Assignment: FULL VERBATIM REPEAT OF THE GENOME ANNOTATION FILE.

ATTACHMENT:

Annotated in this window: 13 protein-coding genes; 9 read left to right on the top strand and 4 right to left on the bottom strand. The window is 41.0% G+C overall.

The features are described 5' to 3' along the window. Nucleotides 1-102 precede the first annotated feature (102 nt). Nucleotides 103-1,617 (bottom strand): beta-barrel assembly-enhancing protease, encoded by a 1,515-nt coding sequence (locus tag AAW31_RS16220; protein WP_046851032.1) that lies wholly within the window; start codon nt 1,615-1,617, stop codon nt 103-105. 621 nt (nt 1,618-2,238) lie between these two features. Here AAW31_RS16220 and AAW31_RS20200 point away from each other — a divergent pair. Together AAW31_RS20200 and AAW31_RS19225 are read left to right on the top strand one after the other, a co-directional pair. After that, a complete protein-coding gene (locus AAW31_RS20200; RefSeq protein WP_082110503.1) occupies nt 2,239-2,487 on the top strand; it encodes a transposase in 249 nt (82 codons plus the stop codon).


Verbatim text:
Annotated in this window: 13 protein-coding genes; 9 read left to right on the top strand and 4 right to left on the bottom strand. The window is 41.0% G+C overall.

The features are described 5' to 3' along the window. Nucleotides 1-102 precede the first annotated feature (102 nt). Nucleotides 103-1,617 (bottom strand): beta-barrel assembly-enhancing protease, encoded by a 1,515-nt coding sequence (locus tag AAW31_RS16220; protein WP_046851032.1) that lies wholly within the window; start codon nt 1,615-1,617, stop codon nt 103-105. 621 nt (nt 1,618-2,238) lie between these two features. Here AAW31_RS16220 and AAW31_RS20200 point away from each other — a divergent pair. Together AAW31_RS20200 and AAW31_RS19225 are read left to right on the top strand one after the other, a co-directional pair. After that, a complete protein-coding gene (locus AAW31_RS20200; RefSeq protein WP_082110503.1) occupies nt 2,239-2,487 on the top strand; it encodes a transposase in 249 nt (82 codons plus the stop codon).